What to Do if You Are Involved in a Bike Accident
Bicyclists seem to be everywhere these days, and as a motorist, you are naturally concerned when a bicyclist is in your midst. Cyclists seem to come out of nowhere, are often difficult to see, do not always follow the rules of the road, and are extremely vulnerable to injury in traffic accidents. If you are sharing the road with bikes, proceed with extreme caution. If you are ever involved in a traffic accident with a bicyclist, carefully adhere to the following steps to help ensure the cyclist’s safety and to protect yourself legally.
Remain at the Scene of the Accident
If you hit a bicyclist, you must – first and foremost – remain at the scene of the accident. It is not only – obviously – the right thing to do but is also mandated by the law.
Obtain the Necessary Medical Help
First things first – obtain the necessary medical help for the cyclist – and anyone else who may have been injured in the accident. This involves calling 911 immediately and asking that an ambulance be dispatched and helping the injured cyclist in any way that you can until medical help arrives.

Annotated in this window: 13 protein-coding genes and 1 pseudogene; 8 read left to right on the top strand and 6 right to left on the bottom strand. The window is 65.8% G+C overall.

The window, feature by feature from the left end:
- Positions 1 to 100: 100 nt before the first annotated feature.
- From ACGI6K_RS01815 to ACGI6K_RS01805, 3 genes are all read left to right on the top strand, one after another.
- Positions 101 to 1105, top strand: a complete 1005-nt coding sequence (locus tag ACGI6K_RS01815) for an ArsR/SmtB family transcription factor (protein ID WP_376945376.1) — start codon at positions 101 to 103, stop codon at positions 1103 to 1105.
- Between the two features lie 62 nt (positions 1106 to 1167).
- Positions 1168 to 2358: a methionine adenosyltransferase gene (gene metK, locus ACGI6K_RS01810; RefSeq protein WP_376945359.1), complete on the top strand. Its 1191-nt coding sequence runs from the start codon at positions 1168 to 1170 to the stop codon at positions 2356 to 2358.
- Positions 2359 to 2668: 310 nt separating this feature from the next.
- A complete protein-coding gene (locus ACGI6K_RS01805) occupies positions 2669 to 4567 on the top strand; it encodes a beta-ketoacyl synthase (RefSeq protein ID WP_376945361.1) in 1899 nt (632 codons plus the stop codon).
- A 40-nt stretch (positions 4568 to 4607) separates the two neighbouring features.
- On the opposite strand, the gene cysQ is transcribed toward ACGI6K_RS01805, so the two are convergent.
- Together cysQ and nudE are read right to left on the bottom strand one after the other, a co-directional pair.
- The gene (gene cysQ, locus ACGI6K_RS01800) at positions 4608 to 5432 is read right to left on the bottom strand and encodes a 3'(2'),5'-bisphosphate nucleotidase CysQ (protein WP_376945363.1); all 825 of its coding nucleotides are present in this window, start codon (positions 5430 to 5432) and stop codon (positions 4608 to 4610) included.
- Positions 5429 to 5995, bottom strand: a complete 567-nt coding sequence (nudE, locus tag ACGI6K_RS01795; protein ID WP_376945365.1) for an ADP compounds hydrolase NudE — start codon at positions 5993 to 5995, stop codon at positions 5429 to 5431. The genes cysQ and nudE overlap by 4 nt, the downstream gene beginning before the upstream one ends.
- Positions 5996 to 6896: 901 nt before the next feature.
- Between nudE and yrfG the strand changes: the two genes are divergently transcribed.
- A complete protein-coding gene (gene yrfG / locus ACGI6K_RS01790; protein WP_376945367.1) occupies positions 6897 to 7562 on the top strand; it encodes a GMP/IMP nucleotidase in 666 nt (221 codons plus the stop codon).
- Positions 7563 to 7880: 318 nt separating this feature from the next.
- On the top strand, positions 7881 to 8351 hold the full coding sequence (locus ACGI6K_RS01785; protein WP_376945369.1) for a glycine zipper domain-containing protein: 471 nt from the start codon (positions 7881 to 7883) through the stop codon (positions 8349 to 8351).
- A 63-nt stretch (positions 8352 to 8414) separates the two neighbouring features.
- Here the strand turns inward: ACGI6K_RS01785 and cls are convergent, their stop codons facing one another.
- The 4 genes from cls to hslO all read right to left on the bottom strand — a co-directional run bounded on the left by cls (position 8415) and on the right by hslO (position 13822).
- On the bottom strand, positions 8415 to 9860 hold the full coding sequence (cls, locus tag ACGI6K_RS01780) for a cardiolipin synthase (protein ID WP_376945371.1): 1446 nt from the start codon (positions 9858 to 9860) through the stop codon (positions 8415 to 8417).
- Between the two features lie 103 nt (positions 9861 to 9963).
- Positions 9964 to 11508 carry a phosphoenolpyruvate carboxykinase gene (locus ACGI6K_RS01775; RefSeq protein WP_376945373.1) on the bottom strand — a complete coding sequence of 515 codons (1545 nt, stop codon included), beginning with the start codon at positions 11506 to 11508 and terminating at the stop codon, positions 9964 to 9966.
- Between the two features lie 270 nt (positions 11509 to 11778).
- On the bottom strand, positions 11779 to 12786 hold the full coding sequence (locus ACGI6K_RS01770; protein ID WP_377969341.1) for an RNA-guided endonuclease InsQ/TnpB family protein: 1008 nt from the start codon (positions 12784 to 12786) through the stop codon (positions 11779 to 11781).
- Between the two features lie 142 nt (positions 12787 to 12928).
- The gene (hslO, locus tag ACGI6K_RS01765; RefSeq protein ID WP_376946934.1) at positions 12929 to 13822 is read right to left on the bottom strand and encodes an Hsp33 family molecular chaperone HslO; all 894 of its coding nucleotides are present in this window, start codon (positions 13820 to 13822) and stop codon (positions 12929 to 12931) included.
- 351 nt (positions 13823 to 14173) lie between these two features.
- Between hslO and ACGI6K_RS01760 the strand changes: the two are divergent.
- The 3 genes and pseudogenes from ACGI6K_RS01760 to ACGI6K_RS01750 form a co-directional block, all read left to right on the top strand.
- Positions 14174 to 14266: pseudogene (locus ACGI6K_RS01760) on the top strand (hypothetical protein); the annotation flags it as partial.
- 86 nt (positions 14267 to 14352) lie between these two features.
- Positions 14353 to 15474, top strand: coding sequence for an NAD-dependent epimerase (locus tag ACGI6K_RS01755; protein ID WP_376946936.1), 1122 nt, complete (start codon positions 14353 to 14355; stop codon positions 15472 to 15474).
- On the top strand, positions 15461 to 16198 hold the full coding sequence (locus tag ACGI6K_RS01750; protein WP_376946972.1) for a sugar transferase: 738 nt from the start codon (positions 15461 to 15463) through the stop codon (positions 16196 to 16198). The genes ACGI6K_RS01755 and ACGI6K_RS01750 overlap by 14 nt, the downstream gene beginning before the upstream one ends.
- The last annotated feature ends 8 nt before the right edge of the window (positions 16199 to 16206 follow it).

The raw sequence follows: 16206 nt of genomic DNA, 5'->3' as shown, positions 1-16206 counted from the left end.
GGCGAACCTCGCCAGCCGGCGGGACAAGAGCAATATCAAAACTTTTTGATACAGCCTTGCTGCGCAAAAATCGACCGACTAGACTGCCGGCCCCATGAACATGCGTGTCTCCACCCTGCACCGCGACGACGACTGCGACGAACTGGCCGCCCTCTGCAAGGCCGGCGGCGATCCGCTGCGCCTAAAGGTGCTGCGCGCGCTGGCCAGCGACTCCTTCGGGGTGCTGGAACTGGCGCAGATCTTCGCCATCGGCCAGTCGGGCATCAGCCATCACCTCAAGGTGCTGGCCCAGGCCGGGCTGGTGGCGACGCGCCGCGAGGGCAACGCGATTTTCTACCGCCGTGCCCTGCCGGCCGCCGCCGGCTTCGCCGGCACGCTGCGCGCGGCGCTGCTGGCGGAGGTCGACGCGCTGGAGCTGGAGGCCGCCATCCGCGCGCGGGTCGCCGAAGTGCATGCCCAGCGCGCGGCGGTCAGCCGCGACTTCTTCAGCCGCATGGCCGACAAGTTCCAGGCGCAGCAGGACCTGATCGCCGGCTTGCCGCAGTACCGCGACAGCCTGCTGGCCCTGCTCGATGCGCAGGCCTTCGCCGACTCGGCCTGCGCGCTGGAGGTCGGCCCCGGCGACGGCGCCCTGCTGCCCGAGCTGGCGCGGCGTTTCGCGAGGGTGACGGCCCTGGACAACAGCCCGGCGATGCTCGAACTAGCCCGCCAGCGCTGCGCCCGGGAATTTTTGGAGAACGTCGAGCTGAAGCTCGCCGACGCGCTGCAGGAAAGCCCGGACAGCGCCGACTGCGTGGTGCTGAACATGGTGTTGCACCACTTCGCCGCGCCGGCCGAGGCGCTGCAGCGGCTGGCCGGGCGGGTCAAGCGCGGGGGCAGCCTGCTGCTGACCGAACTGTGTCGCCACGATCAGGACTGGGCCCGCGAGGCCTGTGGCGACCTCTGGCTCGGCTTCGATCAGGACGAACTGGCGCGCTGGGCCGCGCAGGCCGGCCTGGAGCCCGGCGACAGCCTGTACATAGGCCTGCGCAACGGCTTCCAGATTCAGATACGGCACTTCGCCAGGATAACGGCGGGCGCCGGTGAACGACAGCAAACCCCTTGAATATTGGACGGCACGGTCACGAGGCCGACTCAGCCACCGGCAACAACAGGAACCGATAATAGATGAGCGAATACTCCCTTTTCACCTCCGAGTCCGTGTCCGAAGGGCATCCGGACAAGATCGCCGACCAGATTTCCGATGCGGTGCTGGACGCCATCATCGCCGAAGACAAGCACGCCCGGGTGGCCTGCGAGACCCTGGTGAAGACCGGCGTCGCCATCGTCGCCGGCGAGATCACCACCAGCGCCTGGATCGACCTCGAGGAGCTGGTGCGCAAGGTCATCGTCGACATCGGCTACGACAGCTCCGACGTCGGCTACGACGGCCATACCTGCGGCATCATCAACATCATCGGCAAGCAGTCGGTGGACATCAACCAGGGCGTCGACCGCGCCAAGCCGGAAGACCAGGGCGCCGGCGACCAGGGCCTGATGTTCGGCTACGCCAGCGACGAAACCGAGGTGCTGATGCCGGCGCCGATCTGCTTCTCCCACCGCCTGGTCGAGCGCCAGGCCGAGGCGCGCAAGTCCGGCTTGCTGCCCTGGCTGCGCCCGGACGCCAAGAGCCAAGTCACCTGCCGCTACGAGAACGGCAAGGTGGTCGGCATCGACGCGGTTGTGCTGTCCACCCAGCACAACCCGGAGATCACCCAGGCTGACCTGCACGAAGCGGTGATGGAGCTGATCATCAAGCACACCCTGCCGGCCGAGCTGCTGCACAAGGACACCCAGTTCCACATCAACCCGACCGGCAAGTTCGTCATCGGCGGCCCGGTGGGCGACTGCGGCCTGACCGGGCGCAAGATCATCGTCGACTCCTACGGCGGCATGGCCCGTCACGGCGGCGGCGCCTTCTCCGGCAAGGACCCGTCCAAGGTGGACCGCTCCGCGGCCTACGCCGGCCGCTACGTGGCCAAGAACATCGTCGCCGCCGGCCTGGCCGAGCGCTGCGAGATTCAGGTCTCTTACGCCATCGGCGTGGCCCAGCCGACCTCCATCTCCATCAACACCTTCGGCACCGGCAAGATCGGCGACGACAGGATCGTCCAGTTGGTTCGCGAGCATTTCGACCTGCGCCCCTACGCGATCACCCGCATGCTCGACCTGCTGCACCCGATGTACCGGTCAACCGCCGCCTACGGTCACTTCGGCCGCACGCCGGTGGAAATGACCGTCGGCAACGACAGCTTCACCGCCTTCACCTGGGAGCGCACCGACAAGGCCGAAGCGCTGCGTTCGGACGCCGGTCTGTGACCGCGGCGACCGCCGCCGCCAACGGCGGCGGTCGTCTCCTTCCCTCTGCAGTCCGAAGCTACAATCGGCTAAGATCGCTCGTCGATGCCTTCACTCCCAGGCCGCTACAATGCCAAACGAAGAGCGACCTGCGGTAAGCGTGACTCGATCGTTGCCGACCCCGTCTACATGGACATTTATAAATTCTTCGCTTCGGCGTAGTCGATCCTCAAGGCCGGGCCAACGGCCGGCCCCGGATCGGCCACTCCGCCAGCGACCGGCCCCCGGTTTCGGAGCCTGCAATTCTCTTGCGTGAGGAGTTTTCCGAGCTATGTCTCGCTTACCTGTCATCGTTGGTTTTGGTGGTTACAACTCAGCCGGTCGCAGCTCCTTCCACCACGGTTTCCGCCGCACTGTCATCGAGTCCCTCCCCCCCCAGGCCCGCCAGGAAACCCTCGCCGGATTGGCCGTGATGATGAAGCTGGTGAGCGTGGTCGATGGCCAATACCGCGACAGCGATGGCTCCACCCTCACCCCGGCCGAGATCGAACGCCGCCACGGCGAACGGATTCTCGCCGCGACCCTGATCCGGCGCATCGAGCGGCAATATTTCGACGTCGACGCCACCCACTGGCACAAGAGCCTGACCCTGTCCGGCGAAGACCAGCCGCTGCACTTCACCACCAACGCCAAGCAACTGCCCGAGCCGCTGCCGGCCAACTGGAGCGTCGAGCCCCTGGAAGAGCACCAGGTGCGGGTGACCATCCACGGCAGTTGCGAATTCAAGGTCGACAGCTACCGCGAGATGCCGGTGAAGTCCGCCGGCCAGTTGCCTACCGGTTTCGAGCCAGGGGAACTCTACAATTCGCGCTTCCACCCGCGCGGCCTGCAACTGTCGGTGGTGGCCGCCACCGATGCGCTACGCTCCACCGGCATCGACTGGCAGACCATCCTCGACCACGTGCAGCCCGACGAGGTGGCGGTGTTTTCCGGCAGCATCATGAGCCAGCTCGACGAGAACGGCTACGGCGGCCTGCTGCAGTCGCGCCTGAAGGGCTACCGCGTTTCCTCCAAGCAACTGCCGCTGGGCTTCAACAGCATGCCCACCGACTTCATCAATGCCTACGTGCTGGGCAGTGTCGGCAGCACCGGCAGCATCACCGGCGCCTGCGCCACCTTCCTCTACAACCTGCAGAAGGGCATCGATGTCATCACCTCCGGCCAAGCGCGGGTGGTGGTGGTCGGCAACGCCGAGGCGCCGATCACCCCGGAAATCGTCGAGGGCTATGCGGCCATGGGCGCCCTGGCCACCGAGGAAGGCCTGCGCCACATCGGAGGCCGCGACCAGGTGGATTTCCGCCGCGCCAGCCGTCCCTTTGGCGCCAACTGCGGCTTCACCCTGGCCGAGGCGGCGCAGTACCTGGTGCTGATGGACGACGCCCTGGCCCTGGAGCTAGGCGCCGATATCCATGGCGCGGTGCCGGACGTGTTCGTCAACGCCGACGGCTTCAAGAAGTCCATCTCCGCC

The fact is that, even if the bicyclist appears unharmed and/or maintains that he or she was not seriously injured, he or she could have suffered internal injuries that are not readily apparent. Further, the cyclist could be in shock and incapable of making important medical decisions for him or herself at that time. Ultimately, it is important to remember the following:
- The bicyclist had nothing – other than a helmet – to protect him or herself from the impact of the accident.
- Serious injuries can be slow to present with symptoms until they develop into something more serious and more difficult to treat.
- Early medical intervention offers the best chance of achieving full recovery.
Wait for the Police to Arrive
While it is critical that you wait for medical help to arrive, it is also important to wait until the police arrive and complete a police report. The fact is that if the cyclist is responsible for the accident that left him or her injured, you will likely need this report to support this contention. The report will include details that you may not have considered, but that could go a long way toward defending your stance.
Keep Your Responses Brief
Regardless of whom you believe is at fault for the accident, do not admit fault. If the police officer asks you questions about the accident, answer as truthfully and succinctly as you possibly can. Further, once the insurance representative gets ahold of you, refer him or her to your experienced personal injury attorney. Insurance companies are in the business of generating huge profits, and their representatives are well versed at obtaining the responses they seek from unsuspecting motorists involved in accidents.